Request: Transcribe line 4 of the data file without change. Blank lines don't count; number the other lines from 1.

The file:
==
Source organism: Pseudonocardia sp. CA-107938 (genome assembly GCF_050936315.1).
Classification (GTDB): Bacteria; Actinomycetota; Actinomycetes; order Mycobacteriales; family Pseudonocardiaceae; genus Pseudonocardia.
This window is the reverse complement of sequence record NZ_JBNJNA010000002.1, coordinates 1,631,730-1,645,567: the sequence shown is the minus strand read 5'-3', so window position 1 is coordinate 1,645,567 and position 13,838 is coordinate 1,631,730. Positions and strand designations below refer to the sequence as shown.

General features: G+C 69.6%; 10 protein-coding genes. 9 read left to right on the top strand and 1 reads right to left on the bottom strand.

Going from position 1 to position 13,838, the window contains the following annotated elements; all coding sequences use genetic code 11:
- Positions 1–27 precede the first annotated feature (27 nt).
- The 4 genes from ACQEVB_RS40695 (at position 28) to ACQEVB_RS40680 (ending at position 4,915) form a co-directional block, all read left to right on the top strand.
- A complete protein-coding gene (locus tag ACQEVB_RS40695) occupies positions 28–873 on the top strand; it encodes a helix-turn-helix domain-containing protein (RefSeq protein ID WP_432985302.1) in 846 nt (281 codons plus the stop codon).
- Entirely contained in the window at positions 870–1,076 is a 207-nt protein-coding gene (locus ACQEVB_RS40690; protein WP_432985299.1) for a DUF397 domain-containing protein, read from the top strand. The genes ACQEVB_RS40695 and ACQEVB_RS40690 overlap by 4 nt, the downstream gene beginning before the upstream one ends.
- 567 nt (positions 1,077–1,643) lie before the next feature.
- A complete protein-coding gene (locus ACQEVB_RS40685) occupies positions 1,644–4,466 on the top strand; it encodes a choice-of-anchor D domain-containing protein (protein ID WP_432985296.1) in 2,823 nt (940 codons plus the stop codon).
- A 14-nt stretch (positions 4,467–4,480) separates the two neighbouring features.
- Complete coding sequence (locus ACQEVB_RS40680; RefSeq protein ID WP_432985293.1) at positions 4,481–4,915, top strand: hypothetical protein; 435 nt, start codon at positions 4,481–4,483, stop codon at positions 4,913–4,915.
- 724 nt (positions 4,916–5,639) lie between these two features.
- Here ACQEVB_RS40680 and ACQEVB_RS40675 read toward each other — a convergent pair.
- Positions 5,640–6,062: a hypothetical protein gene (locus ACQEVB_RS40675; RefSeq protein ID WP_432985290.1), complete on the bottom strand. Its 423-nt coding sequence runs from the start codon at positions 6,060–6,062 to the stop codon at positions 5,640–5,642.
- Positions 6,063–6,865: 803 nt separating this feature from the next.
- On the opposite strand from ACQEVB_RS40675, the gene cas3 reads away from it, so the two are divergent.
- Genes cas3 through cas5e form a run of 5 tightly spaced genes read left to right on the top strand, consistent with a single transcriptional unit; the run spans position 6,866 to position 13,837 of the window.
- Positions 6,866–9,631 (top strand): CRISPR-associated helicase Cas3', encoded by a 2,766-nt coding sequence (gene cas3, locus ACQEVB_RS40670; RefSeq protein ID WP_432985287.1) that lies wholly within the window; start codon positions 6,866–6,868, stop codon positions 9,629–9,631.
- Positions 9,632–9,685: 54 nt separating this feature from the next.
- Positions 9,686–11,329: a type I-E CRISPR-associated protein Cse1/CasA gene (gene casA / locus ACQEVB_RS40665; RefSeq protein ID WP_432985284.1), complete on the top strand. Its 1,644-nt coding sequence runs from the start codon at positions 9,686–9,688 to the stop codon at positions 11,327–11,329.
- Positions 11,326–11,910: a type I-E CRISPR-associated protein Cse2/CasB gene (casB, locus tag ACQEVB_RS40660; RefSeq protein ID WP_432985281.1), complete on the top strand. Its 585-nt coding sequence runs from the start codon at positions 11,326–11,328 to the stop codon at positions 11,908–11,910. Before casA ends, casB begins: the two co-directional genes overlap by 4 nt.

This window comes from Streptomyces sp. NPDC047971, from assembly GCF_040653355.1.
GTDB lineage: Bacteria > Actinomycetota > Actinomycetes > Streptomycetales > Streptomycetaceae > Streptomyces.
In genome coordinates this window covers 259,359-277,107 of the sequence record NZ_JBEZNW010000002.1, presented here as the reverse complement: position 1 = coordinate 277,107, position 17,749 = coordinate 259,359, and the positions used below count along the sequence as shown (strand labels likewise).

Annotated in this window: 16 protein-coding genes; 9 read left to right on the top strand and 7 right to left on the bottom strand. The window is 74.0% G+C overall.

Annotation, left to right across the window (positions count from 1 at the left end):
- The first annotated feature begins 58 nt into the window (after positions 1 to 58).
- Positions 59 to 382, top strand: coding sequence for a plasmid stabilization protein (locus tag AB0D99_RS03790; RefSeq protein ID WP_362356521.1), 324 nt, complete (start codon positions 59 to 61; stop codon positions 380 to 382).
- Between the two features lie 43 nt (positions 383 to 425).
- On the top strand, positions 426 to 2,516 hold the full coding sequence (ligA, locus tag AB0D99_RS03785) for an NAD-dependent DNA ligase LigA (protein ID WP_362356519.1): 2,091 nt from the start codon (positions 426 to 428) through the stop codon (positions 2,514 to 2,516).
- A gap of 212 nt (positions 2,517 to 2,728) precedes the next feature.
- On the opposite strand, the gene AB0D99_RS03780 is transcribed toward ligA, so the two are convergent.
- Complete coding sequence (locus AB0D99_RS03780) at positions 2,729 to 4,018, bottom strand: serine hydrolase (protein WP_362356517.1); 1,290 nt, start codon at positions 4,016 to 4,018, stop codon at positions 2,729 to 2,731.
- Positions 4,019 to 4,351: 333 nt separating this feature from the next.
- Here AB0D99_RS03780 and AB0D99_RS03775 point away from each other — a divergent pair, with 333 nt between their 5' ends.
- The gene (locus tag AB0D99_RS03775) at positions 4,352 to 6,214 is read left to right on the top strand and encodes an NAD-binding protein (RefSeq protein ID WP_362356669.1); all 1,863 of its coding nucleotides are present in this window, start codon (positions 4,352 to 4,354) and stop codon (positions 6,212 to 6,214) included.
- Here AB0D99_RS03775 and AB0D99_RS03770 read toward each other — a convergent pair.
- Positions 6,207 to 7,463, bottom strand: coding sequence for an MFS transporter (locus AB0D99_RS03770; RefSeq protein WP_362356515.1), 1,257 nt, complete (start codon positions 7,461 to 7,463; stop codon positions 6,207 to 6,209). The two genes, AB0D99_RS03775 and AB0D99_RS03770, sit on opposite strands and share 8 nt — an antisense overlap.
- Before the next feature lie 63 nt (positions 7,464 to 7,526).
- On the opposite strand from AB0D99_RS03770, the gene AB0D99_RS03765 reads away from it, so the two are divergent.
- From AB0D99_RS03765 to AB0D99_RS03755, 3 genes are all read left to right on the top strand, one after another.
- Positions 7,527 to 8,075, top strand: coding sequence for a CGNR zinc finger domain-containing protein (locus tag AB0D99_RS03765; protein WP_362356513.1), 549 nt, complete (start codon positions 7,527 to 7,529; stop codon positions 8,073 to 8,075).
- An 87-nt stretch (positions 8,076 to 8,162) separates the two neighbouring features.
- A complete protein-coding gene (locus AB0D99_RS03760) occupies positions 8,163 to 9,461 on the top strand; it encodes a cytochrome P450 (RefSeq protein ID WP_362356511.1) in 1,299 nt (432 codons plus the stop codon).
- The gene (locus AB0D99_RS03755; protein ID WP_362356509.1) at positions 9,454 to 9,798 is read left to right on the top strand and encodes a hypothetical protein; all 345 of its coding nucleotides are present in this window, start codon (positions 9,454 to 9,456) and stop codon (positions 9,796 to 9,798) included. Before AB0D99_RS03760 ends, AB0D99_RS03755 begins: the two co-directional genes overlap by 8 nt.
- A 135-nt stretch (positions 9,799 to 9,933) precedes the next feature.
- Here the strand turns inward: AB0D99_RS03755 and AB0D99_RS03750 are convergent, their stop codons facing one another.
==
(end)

General features: G+C 69.6%; 10 protein-coding genes. 9 read left to right on the top strand and 1 reads right to left on the bottom strand.